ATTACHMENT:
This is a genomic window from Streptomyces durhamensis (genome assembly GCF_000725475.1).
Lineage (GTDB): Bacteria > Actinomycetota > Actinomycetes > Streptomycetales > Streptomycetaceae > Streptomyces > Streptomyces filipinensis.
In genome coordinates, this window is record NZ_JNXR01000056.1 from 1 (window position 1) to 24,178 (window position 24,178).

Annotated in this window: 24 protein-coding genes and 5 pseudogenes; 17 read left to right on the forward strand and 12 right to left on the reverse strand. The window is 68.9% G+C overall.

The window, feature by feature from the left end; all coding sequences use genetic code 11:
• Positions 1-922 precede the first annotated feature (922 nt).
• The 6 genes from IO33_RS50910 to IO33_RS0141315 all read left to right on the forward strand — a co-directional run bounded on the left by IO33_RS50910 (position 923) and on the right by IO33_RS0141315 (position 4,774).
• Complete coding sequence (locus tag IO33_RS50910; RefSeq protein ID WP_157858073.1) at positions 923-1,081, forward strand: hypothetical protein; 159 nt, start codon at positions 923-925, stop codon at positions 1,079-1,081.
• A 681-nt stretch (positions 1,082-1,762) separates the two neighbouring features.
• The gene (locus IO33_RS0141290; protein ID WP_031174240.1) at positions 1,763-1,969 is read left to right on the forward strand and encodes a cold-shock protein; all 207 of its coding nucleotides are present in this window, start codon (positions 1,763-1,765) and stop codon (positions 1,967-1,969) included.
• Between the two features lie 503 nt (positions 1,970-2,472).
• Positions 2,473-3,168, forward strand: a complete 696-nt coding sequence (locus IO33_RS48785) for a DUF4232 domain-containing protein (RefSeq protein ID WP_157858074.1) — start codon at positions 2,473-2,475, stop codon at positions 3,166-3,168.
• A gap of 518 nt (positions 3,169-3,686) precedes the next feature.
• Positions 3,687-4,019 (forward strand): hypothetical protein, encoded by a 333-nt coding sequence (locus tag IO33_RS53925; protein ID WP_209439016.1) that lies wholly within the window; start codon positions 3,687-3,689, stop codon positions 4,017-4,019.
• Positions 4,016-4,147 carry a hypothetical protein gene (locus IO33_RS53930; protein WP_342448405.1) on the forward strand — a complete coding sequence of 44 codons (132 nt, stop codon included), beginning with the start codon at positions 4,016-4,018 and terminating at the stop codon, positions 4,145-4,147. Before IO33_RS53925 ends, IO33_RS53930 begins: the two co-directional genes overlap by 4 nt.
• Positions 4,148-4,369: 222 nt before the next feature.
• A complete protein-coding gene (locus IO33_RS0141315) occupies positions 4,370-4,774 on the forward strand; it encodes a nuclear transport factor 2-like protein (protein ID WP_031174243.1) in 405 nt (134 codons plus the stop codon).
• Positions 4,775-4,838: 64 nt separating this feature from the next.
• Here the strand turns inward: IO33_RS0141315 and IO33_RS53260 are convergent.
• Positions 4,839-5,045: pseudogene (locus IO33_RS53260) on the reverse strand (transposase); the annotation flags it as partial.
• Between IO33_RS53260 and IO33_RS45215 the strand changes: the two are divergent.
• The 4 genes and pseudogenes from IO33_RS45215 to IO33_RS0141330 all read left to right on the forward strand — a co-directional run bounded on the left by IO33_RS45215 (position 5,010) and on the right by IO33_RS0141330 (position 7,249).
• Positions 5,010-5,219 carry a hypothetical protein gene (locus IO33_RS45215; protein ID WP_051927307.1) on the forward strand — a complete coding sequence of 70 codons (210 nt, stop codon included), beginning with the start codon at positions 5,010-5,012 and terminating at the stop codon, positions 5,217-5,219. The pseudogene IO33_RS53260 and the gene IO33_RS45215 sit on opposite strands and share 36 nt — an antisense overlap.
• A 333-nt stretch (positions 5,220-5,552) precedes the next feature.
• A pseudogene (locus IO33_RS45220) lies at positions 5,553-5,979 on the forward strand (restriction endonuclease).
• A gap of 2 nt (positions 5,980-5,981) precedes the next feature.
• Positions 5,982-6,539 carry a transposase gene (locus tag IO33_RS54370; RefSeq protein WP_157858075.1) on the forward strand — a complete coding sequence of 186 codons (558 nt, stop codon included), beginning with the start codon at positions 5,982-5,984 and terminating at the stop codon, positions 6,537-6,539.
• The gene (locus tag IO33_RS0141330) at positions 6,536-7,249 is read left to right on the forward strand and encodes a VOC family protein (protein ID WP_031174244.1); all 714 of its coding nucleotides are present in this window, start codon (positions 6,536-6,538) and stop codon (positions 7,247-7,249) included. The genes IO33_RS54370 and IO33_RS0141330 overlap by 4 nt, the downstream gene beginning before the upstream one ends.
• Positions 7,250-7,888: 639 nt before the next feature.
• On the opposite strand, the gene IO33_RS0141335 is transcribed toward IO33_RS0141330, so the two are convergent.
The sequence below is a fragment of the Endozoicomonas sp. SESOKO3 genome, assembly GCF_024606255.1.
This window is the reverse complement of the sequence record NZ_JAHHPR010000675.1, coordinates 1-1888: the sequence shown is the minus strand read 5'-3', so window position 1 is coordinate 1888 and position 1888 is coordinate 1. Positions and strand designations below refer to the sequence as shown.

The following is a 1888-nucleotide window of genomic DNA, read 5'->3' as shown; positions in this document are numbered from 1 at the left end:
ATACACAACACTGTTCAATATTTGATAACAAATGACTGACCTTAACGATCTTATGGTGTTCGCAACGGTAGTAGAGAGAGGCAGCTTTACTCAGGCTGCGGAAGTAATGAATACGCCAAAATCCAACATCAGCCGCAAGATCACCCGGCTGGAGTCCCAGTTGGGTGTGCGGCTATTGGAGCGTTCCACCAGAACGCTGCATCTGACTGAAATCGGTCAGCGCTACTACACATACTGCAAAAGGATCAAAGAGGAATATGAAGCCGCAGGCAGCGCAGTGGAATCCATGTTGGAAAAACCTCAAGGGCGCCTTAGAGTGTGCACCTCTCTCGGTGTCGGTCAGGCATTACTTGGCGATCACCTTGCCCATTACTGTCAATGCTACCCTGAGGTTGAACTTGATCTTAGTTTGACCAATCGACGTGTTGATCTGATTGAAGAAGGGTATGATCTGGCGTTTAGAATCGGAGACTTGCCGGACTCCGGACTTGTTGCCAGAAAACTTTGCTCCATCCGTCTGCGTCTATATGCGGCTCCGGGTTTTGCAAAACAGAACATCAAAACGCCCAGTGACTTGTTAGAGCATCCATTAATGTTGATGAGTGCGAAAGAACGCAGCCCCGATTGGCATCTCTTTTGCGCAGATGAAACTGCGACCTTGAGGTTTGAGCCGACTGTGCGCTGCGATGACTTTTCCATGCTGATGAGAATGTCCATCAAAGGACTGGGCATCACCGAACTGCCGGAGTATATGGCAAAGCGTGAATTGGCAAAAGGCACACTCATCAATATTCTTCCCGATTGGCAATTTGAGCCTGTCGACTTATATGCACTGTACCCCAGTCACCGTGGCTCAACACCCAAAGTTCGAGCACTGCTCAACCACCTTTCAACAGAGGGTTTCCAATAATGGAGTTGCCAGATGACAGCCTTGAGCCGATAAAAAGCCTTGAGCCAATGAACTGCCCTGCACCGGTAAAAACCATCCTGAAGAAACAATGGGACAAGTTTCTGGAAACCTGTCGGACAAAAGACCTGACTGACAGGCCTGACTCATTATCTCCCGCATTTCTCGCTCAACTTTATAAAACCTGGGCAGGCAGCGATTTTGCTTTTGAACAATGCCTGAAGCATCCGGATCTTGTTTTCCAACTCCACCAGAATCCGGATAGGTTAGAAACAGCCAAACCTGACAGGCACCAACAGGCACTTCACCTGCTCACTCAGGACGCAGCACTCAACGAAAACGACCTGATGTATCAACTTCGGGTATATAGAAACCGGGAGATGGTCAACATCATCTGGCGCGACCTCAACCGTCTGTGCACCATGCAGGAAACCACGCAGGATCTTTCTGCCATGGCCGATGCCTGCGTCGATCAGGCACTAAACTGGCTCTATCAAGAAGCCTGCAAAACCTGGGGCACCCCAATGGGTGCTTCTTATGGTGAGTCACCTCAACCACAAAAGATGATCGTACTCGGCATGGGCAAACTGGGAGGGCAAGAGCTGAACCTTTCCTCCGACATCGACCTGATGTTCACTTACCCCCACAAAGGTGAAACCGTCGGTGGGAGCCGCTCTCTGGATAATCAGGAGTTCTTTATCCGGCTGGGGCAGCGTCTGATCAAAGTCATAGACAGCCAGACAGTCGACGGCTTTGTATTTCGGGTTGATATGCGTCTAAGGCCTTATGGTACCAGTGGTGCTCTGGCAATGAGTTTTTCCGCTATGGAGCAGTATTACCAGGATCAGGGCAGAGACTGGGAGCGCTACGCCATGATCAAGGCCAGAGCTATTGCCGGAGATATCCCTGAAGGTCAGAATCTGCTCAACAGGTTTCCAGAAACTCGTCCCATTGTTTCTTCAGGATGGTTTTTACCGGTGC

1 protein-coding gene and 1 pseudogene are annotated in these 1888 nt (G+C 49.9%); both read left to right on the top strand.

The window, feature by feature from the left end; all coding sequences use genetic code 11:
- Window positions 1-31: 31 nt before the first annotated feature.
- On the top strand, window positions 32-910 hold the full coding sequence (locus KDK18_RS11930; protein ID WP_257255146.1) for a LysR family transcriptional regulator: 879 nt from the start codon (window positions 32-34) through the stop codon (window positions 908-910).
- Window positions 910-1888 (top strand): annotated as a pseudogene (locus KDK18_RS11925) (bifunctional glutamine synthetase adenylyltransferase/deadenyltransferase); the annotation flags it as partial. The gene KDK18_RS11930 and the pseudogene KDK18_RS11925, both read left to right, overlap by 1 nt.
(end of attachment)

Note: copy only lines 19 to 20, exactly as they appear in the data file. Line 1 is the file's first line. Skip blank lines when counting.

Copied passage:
• Here the strand turns inward: IO33_RS0141315 and IO33_RS53260 are convergent.
• Positions 4,839-5,045: pseudogene (locus IO33_RS53260) on the reverse strand (transposase); the annotation flags it as partial.